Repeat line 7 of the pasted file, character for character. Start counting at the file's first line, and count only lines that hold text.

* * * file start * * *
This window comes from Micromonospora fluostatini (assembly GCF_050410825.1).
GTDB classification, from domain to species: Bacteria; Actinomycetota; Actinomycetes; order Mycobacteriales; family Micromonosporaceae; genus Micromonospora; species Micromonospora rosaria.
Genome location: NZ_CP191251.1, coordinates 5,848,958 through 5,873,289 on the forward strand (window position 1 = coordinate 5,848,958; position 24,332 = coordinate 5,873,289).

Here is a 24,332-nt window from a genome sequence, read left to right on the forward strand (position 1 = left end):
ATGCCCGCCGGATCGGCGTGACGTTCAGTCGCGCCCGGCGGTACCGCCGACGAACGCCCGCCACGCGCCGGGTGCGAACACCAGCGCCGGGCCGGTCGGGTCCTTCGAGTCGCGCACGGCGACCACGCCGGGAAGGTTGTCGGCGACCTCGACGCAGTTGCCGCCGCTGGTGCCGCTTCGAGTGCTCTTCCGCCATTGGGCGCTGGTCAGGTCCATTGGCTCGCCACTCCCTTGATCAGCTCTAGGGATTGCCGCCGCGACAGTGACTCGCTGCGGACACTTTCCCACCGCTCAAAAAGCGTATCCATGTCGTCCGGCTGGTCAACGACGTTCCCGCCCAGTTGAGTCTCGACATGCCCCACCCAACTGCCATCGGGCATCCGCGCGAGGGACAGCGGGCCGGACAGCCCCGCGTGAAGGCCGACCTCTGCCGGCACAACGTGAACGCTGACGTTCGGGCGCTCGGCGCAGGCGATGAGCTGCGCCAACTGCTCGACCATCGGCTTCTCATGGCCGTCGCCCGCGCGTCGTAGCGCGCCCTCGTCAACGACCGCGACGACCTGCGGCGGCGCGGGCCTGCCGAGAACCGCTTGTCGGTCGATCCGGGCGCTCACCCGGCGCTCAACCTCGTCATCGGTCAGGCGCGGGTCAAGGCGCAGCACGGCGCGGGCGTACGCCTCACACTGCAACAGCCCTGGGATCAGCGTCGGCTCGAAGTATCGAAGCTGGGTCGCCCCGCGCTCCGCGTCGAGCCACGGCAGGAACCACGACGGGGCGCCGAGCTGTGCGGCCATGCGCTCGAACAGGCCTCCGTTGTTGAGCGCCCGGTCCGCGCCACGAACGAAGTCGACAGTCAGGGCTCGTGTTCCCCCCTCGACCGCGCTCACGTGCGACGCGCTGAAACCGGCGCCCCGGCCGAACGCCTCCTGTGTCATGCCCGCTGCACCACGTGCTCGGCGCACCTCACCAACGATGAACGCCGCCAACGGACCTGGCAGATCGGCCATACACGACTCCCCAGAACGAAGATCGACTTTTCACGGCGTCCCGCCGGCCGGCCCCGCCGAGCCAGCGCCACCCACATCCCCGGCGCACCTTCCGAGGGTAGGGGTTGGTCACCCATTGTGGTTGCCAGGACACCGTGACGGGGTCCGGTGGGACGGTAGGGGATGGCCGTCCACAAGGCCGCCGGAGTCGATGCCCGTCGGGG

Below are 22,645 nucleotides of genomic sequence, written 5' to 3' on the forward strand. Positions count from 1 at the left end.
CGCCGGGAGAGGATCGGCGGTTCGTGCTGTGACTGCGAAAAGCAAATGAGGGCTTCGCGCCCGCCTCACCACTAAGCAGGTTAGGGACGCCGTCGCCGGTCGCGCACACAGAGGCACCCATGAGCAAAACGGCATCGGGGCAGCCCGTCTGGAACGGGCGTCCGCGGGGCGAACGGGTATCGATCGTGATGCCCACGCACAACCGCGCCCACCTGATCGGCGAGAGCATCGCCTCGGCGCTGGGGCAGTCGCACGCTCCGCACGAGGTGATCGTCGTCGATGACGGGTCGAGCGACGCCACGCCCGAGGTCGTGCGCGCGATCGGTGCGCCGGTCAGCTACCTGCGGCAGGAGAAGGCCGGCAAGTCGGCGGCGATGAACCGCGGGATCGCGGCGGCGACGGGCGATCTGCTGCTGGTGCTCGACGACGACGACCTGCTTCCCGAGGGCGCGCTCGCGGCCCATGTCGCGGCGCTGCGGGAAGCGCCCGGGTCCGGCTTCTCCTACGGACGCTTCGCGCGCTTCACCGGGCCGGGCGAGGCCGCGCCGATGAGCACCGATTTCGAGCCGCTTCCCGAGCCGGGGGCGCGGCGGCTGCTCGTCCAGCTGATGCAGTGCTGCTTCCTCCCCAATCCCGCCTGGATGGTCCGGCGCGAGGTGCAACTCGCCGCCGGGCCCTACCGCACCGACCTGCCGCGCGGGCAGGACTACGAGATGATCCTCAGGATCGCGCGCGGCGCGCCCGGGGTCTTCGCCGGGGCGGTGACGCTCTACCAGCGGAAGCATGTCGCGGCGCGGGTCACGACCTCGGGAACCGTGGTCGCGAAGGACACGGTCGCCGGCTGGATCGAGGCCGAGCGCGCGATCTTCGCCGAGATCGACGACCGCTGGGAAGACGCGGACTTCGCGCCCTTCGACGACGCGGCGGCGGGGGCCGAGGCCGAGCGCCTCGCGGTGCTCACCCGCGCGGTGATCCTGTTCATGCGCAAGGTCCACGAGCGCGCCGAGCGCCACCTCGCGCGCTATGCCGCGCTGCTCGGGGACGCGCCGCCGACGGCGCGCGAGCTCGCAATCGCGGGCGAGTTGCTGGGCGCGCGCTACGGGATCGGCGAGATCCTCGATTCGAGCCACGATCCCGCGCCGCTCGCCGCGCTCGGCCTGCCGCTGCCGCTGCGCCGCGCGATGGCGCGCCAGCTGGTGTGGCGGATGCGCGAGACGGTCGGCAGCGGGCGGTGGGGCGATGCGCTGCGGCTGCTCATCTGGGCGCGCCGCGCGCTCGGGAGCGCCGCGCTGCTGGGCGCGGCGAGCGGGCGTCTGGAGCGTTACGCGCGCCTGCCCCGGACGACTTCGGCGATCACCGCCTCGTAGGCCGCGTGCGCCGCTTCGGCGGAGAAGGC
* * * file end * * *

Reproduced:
CGCCGGGAGAGGATCGGCGGTTCGTGCTGTGACTGCGAAAAGCAAATGAGGGCTTCGCGCCCGCCTCACCACTAAGCAGGTTAGGGACGCCGTCGCCGGTCGCGCACACAGAGGCACCCATGAGCAAAACGGCATCGGGGCAGCCCGTCTGGAACGGGCGTCCGCGGGGCGAACGGGTATCGATCGTGATGCCCACGCACAACCGCGCCCACCTGATCGGCGAGAGCATCGCCTCGGCGCTGGGGCAGTCGCACGCTCCGCACGAGGTGATCGTCGTCGATGACGGGTCGAGCGACGCCACGCCCGAGGTCGTGCGCGCGATCGGTGCGCCGGTCAGCTACCTGCGGCAGGAGAAGGCCGGCAAGTCGGCGGCGATGAACCGCGGGATCGCGGCGGCGACGGGCGATCTGCTGCTGGTGCTCGACGACGACGACCTGCTTCCCGAGGGCGCGCTCGCGGCCCATGTCGCGGCGCTGCGGGAAGCGCCCGGGTCCGGCTTCTCCTACGGACGCTTCGCGCGCTTCACCGGGCCGGGCGAGGCCGCGCCGATGAGCACCGATTTCGAGCCGCTTCCCGAGCCGGGGGCGCGGCGGCTGCTCGTCCAGCTGATGCAGTGCTGCTTCCTCCCCAATCCCGCCTGGATGGTCCGGCGCGAGGTGCAACTCGCCGCCGGGCCCTACCGCACCGACCTGCCGCGCGGGCAGGACTACGAGATGATCCTCAGGATCGCGCGCGGCGCGCCCGGGGTCTTCGCCGGGGCGGTGACGCTCTACCAGCGGAAGCATGTCGCGGCGCGGGTCACGACCTCGGGAACCGTGGTCGCGAAGGACACGGTCGCCGGCTGGATCGAGGCCGAGCGCGCGATCTTCGCCGAGATCGACGACCGCTGGGAAGACGCGGACTTCGCGCCCTTCGACGACGCGGCGGCGGGGGCCGAGGCCGAGCGCCTCGCGGTGCTCACCCGCGCGGTGATCCTGTTCATGCGCAAGGTCCACGAGCGCGCCGAGCGCCACCTCGCGCGCTATGCCGCGCTGCTCGGGGACGCGCCGCCGACGGCGCGCGAGCTCGCAATCGCGGGCGAGTTGCTGGGCGCGCGCTACGGGATCGGCGAGATCCTCGATTCGAGCCACGATCCCGCGCCGCTCGCCGCGCTCGGCCTGCCGCTGCCGCTGCGCCGCGCGATGGCGCGCCAGCTGGTGTGGCGGATGCGCGAGACGGTCGGCAGCGGGCGGTGGGGCGATGCGCTGCGGCTGCTCATCTGGGCGCGCCGCGCGCTCGGGAGCGCCGCGCTGCTGGGCGCGGCGAGCGGGCGTCTGGAGCGTTACGCGCGCCTGCCCCGGACGACTTCGGCGATCACCGCCTCGTAGGCCGCGTGCGCCGCTTCGGCGGAGAAGGC